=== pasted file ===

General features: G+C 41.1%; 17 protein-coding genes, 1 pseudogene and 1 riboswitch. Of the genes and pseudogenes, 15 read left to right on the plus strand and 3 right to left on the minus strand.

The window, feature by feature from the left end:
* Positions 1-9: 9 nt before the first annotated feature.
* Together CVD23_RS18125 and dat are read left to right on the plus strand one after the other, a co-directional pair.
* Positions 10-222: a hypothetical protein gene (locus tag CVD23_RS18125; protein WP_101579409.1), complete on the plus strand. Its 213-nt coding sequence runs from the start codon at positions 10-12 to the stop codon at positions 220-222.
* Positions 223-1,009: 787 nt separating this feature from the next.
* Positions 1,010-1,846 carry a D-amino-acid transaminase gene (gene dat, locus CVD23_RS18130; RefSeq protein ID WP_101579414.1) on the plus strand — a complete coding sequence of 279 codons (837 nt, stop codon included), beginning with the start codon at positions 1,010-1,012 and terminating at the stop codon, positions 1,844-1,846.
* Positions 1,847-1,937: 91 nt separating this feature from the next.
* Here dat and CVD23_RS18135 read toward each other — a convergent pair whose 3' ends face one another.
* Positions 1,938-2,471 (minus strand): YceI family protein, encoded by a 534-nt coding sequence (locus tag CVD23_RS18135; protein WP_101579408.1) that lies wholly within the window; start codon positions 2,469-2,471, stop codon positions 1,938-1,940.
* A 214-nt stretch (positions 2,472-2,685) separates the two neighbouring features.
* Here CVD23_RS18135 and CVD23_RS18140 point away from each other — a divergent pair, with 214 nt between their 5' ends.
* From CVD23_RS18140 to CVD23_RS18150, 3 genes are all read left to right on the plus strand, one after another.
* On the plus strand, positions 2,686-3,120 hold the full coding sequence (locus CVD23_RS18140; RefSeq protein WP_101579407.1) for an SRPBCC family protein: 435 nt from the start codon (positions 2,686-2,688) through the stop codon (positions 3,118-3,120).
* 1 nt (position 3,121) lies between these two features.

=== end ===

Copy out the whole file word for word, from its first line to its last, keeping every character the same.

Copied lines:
General features: G+C 41.1%; 17 protein-coding genes, 1 pseudogene and 1 riboswitch. Of the genes and pseudogenes, 15 read left to right on the plus strand and 3 right to left on the minus strand.

The window, feature by feature from the left end:
* Positions 1-9: 9 nt before the first annotated feature.
* Together CVD23_RS18125 and dat are read left to right on the plus strand one after the other, a co-directional pair.
* Positions 10-222: a hypothetical protein gene (locus tag CVD23_RS18125; protein WP_101579409.1), complete on the plus strand. Its 213-nt coding sequence runs from the start codon at positions 10-12 to the stop codon at positions 220-222.
* Positions 223-1,009: 787 nt separating this feature from the next.
* Positions 1,010-1,846 carry a D-amino-acid transaminase gene (gene dat, locus CVD23_RS18130; RefSeq protein ID WP_101579414.1) on the plus strand — a complete coding sequence of 279 codons (837 nt, stop codon included), beginning with the start codon at positions 1,010-1,012 and terminating at the stop codon, positions 1,844-1,846.
* Positions 1,847-1,937: 91 nt separating this feature from the next.
* Here dat and CVD23_RS18135 read toward each other — a convergent pair whose 3' ends face one another.
* Positions 1,938-2,471 (minus strand): YceI family protein, encoded by a 534-nt coding sequence (locus tag CVD23_RS18135; protein WP_101579408.1) that lies wholly within the window; start codon positions 2,469-2,471, stop codon positions 1,938-1,940.
* A 214-nt stretch (positions 2,472-2,685) separates the two neighbouring features.
* Here CVD23_RS18135 and CVD23_RS18140 point away from each other — a divergent pair, with 214 nt between their 5' ends.
* From CVD23_RS18140 to CVD23_RS18150, 3 genes are all read left to right on the plus strand, one after another.
* On the plus strand, positions 2,686-3,120 hold the full coding sequence (locus CVD23_RS18140; RefSeq protein WP_101579407.1) for an SRPBCC family protein: 435 nt from the start codon (positions 2,686-2,688) through the stop codon (positions 3,118-3,120).
* 1 nt (position 3,121) lies between these two features.